More importantly, the results demonstrated that mislocalized ORF6 variants potently induce cytoplasmic accumulation of importin-?, thus inhibiting nuclear trafficking. Further, the study results showed that ORF6 localization was independent of IFN antagonism, raising the possibility of ORF6 serving additional functions within membrane networks.

*Important notice

bioRxiv publishes preliminary scientific reports that are not peer-reviewed and, therefore, should not be regarded as conclusive, guide clinical practice/health-related behavior, or treated as established information.

Journal reference:
Wong, H. T., Cheung, V., & Salamango, D. J. (2021). Decoupling SARS-CoV-2 ORF6 localization and interferon antagonism. bioRxiv. doi:10.1101/2021.12.06.47141.

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Genetic bottlenecks could impact Wyoming toads’ ability to respond to new pathogens

Jacob Scott



A new study from North Carolina State University examines immune system diversity in the critically endangered Wyoming toad and finds that genetic bottlenecks could impact a species’ ability to respond to new pathogens. The findings could inform captive breeding strategies for endangered animal populations.

The Wyoming toad, Anaxyrus baxteri, suffered a severe population decline throughout the latter part of the 20th century due to factors including habitat destruction and fungal infection. The toad was brought into a captive breeding program in the 1990s in order to save the species. Scientists estimate a current wild population of only 400 to 1,500 animals, meaning that the toad is considered critically endangered.

Population reduction in this species created a genetic bottleneck to begin with, meaning the level of genetic diversity is already very small. This is the first study to look specifically at genetic diversity in the immune systems of these toads and how it could impact them as a population.”

Jeff Yoder, professor of comparative immunology at NC State and co-corresponding author of paper

Yoder, with co-corresponding author Alex Dornburg of the University of North Carolina at Charlotte, performed RNA sequencing on immune tissues from three healthy, retired Wyoming toad breeders. Study co-author Michael Stoskopf, who was on the Wyoming Toad Recovery Implementation Team established in 2008, obtained the samples.

“We were focused specifically on sequences encoding toll-like receptors – TLRs – and the proteins of the major histocompatibility complex, or MHC, expressed in these tissues,” says Kara Carlson, first author of the study and current Ph.D. candidate at NC State. “These sets of genes are major components of the immune system.”

TLRs are the first responders of the immune system, and are similar, or well-conserved, between species. The MHC, on the other hand, is a large and diverse group of genes that varies between species and individuals. It can determine why one group is more resistant to a particular pathogen than another.

“MHC genes are some of the most rapidly evolving sequences in the genome,” Carlson says. “So in a healthy population there’s a lot of variety that gets passed along to descendants, enabling the species at large to adapt to different pathogens. However, if disease survivors do so because of their MHC, then that group would have a similar MHC.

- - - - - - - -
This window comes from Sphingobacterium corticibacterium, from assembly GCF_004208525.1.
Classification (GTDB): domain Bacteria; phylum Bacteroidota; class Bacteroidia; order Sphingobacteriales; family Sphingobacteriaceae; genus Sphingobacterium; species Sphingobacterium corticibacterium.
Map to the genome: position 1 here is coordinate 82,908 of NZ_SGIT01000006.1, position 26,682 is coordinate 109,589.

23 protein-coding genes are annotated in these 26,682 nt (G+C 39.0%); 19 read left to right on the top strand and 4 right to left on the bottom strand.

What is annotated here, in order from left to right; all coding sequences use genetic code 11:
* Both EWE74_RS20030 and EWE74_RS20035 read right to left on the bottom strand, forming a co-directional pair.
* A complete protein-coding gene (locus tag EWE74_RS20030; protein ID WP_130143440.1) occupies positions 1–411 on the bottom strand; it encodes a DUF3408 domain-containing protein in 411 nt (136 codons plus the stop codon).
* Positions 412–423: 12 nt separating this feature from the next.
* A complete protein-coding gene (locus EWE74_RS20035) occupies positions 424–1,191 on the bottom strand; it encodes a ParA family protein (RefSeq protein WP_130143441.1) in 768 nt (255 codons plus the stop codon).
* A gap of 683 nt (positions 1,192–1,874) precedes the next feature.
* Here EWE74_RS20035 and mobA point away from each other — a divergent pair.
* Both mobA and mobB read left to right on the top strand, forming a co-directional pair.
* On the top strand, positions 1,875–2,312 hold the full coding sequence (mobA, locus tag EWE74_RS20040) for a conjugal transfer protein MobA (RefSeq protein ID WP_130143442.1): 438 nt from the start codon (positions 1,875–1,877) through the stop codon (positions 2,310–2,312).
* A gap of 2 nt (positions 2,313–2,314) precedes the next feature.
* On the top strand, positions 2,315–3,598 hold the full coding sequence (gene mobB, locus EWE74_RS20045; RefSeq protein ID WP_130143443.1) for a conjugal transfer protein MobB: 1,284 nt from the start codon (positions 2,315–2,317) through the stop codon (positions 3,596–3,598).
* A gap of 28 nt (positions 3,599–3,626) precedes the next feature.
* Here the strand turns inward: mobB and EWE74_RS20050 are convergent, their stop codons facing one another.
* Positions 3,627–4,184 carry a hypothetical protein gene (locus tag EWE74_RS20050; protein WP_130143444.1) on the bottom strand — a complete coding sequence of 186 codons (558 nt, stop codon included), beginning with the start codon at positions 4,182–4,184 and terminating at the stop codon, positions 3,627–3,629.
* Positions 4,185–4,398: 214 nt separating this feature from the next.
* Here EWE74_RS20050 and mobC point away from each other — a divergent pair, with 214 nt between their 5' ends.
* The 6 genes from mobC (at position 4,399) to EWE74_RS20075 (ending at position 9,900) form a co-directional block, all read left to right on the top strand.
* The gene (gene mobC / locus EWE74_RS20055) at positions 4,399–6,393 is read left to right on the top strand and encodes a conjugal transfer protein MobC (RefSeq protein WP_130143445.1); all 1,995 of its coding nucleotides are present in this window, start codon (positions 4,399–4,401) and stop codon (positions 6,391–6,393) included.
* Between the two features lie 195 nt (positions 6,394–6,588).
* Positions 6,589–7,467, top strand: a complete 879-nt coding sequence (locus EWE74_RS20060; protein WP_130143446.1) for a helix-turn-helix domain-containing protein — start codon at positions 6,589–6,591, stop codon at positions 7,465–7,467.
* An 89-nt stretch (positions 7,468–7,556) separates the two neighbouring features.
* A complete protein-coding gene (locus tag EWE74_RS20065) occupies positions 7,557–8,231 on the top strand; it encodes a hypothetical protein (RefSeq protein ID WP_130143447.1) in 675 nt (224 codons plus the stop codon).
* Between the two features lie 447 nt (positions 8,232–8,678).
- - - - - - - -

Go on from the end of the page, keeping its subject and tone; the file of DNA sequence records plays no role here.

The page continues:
“The Wyoming toads that were brought into captivity to save the species were all able to resist the fungus that had decimated the population, but that could mean that their immune diversity is reduced.”

The researchers compared the TLR and MHC of the three Wyoming toads to each other, as well as to samples from a common toad and a cane toad. Both the common toad and the cane toad showed more MHC diversity than the Wyoming toad, even though the cane toad underwent a similar genetic bottleneck.

“The small sample size in this study – which was unavoidable due to the endangered status of the toad – nevertheless lays an important framework for conservation,” Carlson says.

“Amphibians in general don’t have as many genomic resources as other organisms,” Yoder says. “And captive breeding from a small population further decreases genetic diversity. But while these toads may be better protected against the fungal infection that nearly wiped them out, they may not be equipped to deal with new pathogens down the road.”

“While we weren’t necessarily surprised by the lack of immunogenic diversity in the Wyoming toad, it does spark an important question,” Dornburg says. “How equipped are other species of conservation concern for a battle with an emergent pathogen?”

“By understanding the genetic diversity of the immune system we can inform captive breeding to increase the chance of a species to resist disease in the wild,” Yoder adds. “Studies like this one are invaluable for captive breeding practices going forward.”

Journal reference:

Carlson, K.B., et al. (2022) Transcriptome annotation reveals minimal immunogenetic diversity among Wyoming toads, Anaxyrus baxteri. Conservation Genetics.

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Video conferencing hinders creativity

Jacob Scott



In-person teamwork has now transformed into virtual collaboration due to the COVID-19 pandemic. But does this affect innovation and creativity?

An interesting study on virtual communication led by Dr. Melanie S. Brucks from Columbia University and Prof. Jonathan Levav from Stanford University is published in the journal Nature. The study examines whether videoconferencing affects creative idea generation.

Study: Virtual communication curbs creative idea generation. Image Credit: Andrey_Popov / Shutterstock